the methods of which are perfectly adapted to the nature of the com-
mon law."

The general purpose and scope of this series were clearly stated in

the original announcement:

"The General Editor takes pleasure in announcing a series of schol-
arly casebooks, prepared with special reference to the needs and limi-


Nations of the classroom, on the fundamental subjects of legal educa-
tion, which, through a judicious rearrangement of emphasis, shall pro-
vide adequate training' combined with a thorough knowl of the
general principles of the subject. The collection will develop the law
historically and scientifically; English cases will give the origin
development of the law in England; American cases will trace its ex-
pansion and modification in America ; notes and annotations will sug-
gest phases omitted in the printed case. Cumulative references will be
avoided, for the footnote may not hope to rival the digest. The law
will thus be presented as an organic growth, and the necessary con-
nection between the past and the present will be obvious.

''The importance and difficulty of the subject as well as the time that
can properly be devoted to it will be carefully considered so that each
book may be completed within the time allotted to the particular sub-
ject. * * * If it be granted that all, or nearly all, the studies re-
quired for admission to the bar should be studied in course by every
student — and the soundness of this contention can hardly be seriously
doubted — it follows necessarily that the preparation and publication of
collections of cases exactly adapted to the purpose would be a genuine
and by no means unimportant service to the cause of legal education.
And this result can best be obtained by the preparation of a systematic
series of casebooks constructed upon a uniform plan under the super-
vision of an editor in chief. * * *

"The preparation of the casebooks has been intrusted to experienced
and" well-known teachers of the various subjects included, so that the
experience of. the classroom and the needs of the students will furnish
a sound basis of selection."

Since this announcement of the Series was first made there have
been published books on the following subjects :

Administrative Law. By Ernst Freund, Professor of Law in the

University of Chicago.
Agency, including Master and Servant. Second Edition. By Edwin C.

Goddard, Professor of Law in the University of Michigan.

Bills and Notes. Second Edition. By Howard L. Smith, Professor of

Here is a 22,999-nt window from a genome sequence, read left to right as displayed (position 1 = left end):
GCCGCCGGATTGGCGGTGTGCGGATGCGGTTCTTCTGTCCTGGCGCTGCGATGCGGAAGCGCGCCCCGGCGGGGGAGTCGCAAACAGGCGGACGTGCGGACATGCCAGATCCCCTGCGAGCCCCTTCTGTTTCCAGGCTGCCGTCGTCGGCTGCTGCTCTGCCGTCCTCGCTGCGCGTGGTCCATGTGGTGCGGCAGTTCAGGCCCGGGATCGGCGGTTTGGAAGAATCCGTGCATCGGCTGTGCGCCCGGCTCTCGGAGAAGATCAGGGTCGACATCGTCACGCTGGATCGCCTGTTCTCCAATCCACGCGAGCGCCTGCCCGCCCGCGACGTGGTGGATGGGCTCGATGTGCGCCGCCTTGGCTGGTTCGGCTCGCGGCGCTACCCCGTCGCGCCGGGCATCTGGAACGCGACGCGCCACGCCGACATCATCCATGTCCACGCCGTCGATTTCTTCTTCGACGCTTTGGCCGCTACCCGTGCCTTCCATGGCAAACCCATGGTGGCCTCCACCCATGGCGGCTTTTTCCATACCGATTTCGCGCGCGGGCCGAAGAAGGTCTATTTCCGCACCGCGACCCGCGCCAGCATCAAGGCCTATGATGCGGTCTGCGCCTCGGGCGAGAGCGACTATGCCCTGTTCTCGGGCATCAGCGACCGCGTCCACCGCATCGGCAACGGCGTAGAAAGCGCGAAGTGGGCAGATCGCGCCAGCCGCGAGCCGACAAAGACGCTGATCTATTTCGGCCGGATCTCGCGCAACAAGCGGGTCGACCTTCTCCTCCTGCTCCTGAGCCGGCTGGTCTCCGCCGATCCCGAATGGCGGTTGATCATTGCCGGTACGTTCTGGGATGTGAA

Law in the University of Wisconsin, and Underhill Moore, Pro-
fessor of Law in Columbia University.

Carriers. By Frederick Green, Professor of Law in the University of

Conflict of Laws. Second Edition. By Ernest G. Lorenzen, Pro-
fessor of Law in Yale University.

Constitutional Law. By James Parker Hall, Dean of the Faculty of

Law in the University of Chicago.
Contracts. By Arthur L. Corbin, Professor of Law in Yale University.


Corporations. Second Edition. By Harry S. Richards, Dean of the
Faculty of Law in the University of Wisconsin.

Criminal Law. By William E. Mikell, Dean of the Faculty of Law in
the University of Pennsylvania.

Criminal Procedure. By William E. Mikell, Dean of the Faculty of
Law in the University of Pennsylvania.

Damages. By Floyd R. Mechem, Professor of Law in the University
of Chicago, and Barry Gilbert, of the Chicago Bar.

Equity. By George H. Boke, formerly Professor of Law in the Uni-
versity of California.

Equity. By Walter Wheeler Cook, Professor of Law in Yale Uni-
versity. Volumes 1 and 3. Volume 2 in preparation.

Evidence. By Edward W. Hinton, Professor of Law in the Universi-
ty of Chicago.

Insurance. By William R. Vance, Professor of Law in Yale Uni-

International Law. By James Brown Scott, Lecturer on International
Law and the Foreign Relations of the United States in the School
of Foreign Service, Georgetown University.

Legal Ethics, Cases and Other Authorities on. By George P. Costigan,
Jr., Professor of Law in the University of California.

Oil and Gas. By Victor H. Kulp, Professor of Law in the University
of Oklahoma.

Partnership. By Eugene A. Gilmore, Professor of Law in the Uni-
versity of Wisconsin.

Persons (including Marriage and Divorce). By Albert M. Kales, late of
the Chicago Bar, and Chester G. Vernier, Professor of Law in
Stanford University.

Pleading (Common Law). By Clarke B. Whittier, Professor of Law
in Stanford University, and Edmund M. Morgan, Professor of
Law in Yale University.

Property (Future Interests). By Albert M. Kales, late of the Chicago

Property (Personal). By Harry A. Bigelow, Professor of Law in the
University of Chicago.

Property (Rights in Land). By Harry A. Bigelow, Professor of
Law in the University of Chicago.

Property (Titles to Peal Property). By Ralph W. Aigler, Professor
of Law in the University of Michigan.

Property (Wills, Descent, and Administration). By George P. Costi-
gan, Jr., Professor of Law in the University of California.

Quasi Contracts. By Edward S. Thurston, Professor of Law in Yale


Sales. Second Edition. By Frederic C. Woodward, Professor of Law

in the University of Chicago.

Suretyship. By Crawford D. Hening, formerly Professor of Law
in the University of Pennsylvania.

Torts. By Charles M. Hepburn, Dean of the Faculty of Law in the
University of Indiana.

Trade Regulation. By Herman Oliphant, Professor of Law in Colum-
bia University.

Trusts. By Thaddeus D. Kenneson, Professor of Law in the Univer-
sity of New York.
Casebooks on other subjects are in preparation.

It is earnestly hoped and believed that the books thus far published
in this series, with the sincere purpose of furthering scientific training
in the law, have not been without their influence in bringing about a
fuller understanding and a wider use of the case method.

William R. Vaxce,

General Editor.